Commerce officials admit that the environmental surveys incorporated only a small portion of total business expenditures for compliance. The last cost estimate based on the surveys, $121.8 billion, was considered much too conservative by many analysts. Maybe that's why Congress paid so little attention. In fact, staff members with the U.S. Senate Appropriations Committee and the Environment and Public Works Committee expressed surprise when told that there was now no statistical data on business environmental expenditures. Said one: "I'm at a loss to tell you why we don't know of this situation."

Well, one reason could be that so much environmental regulation is based on deception that "not knowing" is becoming the usual condition on the Hill. On global warming, for example, the famed "consensus of 2500 IPCC scientists" is a complete fabrication by the Administration. To be sure, many scientists participated in the scientific assessment of the UN's Intergovernmental Panel on Climate Change, but they did not necessarily support the chapter conclusions, much less the conclusion of the infamous "Summary for Policymakers."

In this, the comments of Australian meteorologist, Dr. John W. Zillman, who participated in the 1996 IPCC report, are revealing. The IPCC was, says Zillman, "meticulous in insisting that the final decision on whether to accept particular review comments should reside with chapter Lead Authors. This was a variance with the normal role of journal editorial boards, and led to suggestions that some Lead Authors ignored valid critical comments or failed to adequately reflect dissenting views when revising their text."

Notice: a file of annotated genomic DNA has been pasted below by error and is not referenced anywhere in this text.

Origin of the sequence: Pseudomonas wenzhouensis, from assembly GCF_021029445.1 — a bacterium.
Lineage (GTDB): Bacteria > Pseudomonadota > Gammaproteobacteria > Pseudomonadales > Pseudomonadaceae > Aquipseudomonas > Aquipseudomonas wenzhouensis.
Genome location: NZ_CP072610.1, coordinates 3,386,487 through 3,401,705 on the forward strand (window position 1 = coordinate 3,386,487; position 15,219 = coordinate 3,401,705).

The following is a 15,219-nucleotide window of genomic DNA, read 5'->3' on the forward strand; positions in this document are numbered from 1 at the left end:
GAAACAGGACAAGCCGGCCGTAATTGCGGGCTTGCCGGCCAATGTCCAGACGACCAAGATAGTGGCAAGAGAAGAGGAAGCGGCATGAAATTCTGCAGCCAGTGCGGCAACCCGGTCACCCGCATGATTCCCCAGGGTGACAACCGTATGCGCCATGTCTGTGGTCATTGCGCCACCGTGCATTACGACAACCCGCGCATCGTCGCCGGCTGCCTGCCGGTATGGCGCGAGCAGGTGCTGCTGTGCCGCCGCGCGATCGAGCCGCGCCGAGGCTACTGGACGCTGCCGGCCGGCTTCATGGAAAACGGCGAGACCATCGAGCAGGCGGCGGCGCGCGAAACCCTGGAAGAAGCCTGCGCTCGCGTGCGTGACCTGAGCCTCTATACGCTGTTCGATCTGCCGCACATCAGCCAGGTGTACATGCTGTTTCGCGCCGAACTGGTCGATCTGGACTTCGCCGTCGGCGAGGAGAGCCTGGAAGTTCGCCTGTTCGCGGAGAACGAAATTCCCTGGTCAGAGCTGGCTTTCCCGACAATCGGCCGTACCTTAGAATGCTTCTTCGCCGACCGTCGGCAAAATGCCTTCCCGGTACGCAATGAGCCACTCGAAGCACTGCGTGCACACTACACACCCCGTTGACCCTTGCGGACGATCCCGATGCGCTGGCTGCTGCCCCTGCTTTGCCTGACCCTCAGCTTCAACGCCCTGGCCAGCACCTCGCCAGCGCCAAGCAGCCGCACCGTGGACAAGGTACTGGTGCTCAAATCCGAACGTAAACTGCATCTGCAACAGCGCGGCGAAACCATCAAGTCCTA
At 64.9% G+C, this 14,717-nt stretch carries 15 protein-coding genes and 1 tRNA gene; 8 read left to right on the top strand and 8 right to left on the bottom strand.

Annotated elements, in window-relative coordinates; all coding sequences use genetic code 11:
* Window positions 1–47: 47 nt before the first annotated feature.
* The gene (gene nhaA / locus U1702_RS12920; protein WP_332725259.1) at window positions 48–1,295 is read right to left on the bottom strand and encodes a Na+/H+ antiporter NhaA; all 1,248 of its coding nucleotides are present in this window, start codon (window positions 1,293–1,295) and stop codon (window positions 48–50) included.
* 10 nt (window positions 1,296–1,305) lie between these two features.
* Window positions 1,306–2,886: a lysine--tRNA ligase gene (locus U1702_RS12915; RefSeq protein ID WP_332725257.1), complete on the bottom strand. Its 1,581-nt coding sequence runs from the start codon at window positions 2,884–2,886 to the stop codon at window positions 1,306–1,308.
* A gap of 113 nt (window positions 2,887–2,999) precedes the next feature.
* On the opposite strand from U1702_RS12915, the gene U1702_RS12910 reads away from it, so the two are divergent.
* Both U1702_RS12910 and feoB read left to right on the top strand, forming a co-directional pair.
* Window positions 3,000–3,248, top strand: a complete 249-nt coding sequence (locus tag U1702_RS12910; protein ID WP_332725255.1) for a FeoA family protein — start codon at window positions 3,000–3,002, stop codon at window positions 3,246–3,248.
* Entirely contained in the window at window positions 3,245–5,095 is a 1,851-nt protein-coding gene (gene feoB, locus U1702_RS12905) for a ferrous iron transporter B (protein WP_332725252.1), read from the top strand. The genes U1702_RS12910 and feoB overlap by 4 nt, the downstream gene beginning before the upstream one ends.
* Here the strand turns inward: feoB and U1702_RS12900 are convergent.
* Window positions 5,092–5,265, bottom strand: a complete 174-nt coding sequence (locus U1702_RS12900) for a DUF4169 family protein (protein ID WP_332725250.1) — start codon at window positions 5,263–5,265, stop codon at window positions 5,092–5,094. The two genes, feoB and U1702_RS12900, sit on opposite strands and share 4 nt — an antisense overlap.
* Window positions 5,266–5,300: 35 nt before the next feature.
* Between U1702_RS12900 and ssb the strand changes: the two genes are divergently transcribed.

In the 1990 IPCC scientific assessment, editors simply mentioned in passing a "minority viewpoint that could not be accommodated," without saying whether that minority view represented 1 percent or 49 percent of the scientists who participated. In the 1996 report, IPCC editors not only allowed Lead Authors to screen unfavorable comments, they allowed one chapter to be significantly altered after the draft report had been approved. Consensus? Not hardly.

But if the Administration's proposed Climate package remains in the 1999 budget, consensus may soon be easier to come by. Of the total, $2.7 billion is earmarked for research and development, which no doubt means more studies of the effects of warmer temperatures on aggression in children and on the bee industry in Utah, just to mention a few.

Foreign research spending, unfortunately, just beat out the U.S. government on this little gem: advice on how changing a steer's diet can cut greenhouse gas emissions. The newspaper The Australian last week reported that Australian and Japanese scientists have found that cattle on a forage diet (i.e., grass-fed) produced four-and-a-half times as much methane for every kilo gain in live weight as cattle on a high quality, grain-based (i.e., corn-fed) diet.

Excuse me, but didn't medical researchers convince us ten years or so ago that grass-fed beef was preferable to corn-fed because it was leaner, had less artery-clogging cholesterol, and meant the grain could be fed to people, thus reducing the amount of land under cultivation?

No matter. In this era of "socially relevant" research, all roads lead to global warming. And if the activist appointees in government can't demonstrate that human activities are warming the planet, then by golly they're going to fund a raft of meaningless studies designed to convince the public that the slightest possibility brings consequences too horrible to contemplate and that the solutions are virtually painless--like feeding cornbread to cows.

Send in the clowns.

TW2 is compiled by SEPP Research Associate Candace Crandall (